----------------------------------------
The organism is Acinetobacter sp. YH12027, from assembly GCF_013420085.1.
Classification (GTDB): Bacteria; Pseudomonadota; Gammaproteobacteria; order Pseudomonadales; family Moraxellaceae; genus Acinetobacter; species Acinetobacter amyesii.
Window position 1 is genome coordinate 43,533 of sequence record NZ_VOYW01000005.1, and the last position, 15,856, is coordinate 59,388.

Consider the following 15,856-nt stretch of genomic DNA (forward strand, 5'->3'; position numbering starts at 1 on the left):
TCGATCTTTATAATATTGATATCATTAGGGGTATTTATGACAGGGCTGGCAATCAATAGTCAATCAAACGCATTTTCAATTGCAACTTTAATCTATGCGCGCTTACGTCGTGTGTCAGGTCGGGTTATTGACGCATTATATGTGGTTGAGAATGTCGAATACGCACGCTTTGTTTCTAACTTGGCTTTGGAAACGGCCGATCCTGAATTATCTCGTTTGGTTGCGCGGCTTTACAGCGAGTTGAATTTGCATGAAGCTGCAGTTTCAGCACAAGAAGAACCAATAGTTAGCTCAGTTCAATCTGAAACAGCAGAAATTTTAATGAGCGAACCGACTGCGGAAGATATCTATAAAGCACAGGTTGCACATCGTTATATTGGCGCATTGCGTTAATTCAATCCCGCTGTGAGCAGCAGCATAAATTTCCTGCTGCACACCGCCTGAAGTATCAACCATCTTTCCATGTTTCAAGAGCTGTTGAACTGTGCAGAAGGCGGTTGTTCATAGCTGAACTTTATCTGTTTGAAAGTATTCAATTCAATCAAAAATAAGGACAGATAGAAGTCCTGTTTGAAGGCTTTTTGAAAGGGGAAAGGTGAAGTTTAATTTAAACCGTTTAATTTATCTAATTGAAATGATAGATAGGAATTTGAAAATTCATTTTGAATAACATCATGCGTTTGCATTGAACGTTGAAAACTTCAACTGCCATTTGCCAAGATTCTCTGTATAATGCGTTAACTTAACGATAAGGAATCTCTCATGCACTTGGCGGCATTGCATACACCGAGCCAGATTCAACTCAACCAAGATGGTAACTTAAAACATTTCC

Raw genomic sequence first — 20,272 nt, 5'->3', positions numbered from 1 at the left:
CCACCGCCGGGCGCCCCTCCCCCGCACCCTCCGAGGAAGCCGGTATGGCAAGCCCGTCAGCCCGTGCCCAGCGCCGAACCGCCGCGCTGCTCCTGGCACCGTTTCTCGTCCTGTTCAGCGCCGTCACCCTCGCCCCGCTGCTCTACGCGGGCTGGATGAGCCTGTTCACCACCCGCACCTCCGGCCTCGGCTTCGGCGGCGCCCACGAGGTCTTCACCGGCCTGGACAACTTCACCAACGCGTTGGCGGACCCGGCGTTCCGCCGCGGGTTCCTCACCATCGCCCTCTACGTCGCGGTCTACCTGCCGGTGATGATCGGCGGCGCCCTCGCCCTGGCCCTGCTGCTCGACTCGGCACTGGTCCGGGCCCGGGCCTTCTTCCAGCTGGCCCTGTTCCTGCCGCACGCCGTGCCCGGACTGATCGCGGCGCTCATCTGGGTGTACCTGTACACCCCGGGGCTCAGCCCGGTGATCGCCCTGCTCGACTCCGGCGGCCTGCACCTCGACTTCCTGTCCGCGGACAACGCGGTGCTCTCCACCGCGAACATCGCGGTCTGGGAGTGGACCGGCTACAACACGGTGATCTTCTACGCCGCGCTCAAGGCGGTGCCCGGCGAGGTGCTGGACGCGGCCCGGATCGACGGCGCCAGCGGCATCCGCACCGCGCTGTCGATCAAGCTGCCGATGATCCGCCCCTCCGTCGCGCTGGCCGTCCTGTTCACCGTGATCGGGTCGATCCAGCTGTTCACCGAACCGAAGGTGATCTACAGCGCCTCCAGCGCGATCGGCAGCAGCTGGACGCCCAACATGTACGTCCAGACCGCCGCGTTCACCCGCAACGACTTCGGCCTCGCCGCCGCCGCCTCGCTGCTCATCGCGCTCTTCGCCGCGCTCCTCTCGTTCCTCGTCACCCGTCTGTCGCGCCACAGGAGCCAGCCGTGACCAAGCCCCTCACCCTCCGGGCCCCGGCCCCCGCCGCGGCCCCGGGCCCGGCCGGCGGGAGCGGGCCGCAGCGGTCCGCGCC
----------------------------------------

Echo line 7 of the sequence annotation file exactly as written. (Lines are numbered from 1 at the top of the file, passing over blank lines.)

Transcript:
CCACCGCCGGGCGCCCCTCCCCCGCACCCTCCGAGGAAGCCGGTATGGCAAGCCCGTCAGCCCGTGCCCAGCGCCGAACCGCCGCGCTGCTCCTGGCACCGTTTCTCGTCCTGTTCAGCGCCGTCACCCTCGCCCCGCTGCTCTACGCGGGCTGGATGAGCCTGTTCACCACCCGCACCTCCGGCCTCGGCTTCGGCGGCGCCCACGAGGTCTTCACCGGCCTGGACAACTTCACCAACGCGTTGGCGGACCCGGCGTTCCGCCGCGGGTTCCTCACCATCGCCCTCTACGTCGCGGTCTACCTGCCGGTGATGATCGGCGGCGCCCTCGCCCTGGCCCTGCTGCTCGACTCGGCACTGGTCCGGGCCCGGGCCTTCTTCCAGCTGGCCCTGTTCCTGCCGCACGCCGTGCCCGGACTGATCGCGGCGCTCATCTGGGTGTACCTGTACACCCCGGGGCTCAGCCCGGTGATCGCCCTGCTCGACTCCGGCGGCCTGCACCTCGACTTCCTGTCCGCGGACAACGCGGTGCTCTCCACCGCGAACATCGCGGTCTGGGAGTGGACCGGCTACAACACGGTGATCTTCTACGCCGCGCTCAAGGCGGTGCCCGGCGAGGTGCTGGACGCGGCCCGGATCGACGGCGCCAGCGGCATCCGCACCGCGCTGTCGATCAAGCTGCCGATGATCCGCCCCTCCGTCGCGCTGGCCGTCCTGTTCACCGTGATCGGGTCGATCCAGCTGTTCACCGAACCGAAGGTGATCTACAGCGCCTCCAGCGCGATCGGCAGCAGCTGGACGCCCAACATGTACGTCCAGACCGCCGCGTTCACCCGCAACGACTTCGGCCTCGCCGCCGCCGCCTCGCTGCTCATCGCGCTCTTCGCCGCGCTCCTCTCGTTCCTCGTCACCCGTCTGTCGCGCCACAGGAGCCAGCCGTGACCAAGCCCCTCACCCTCCGGGCCCCGGCCCCCGCCGCGGCCCCGGGCCCGGCCGGCGGGAGCGGGCCGCAGCGGTCCGCGCC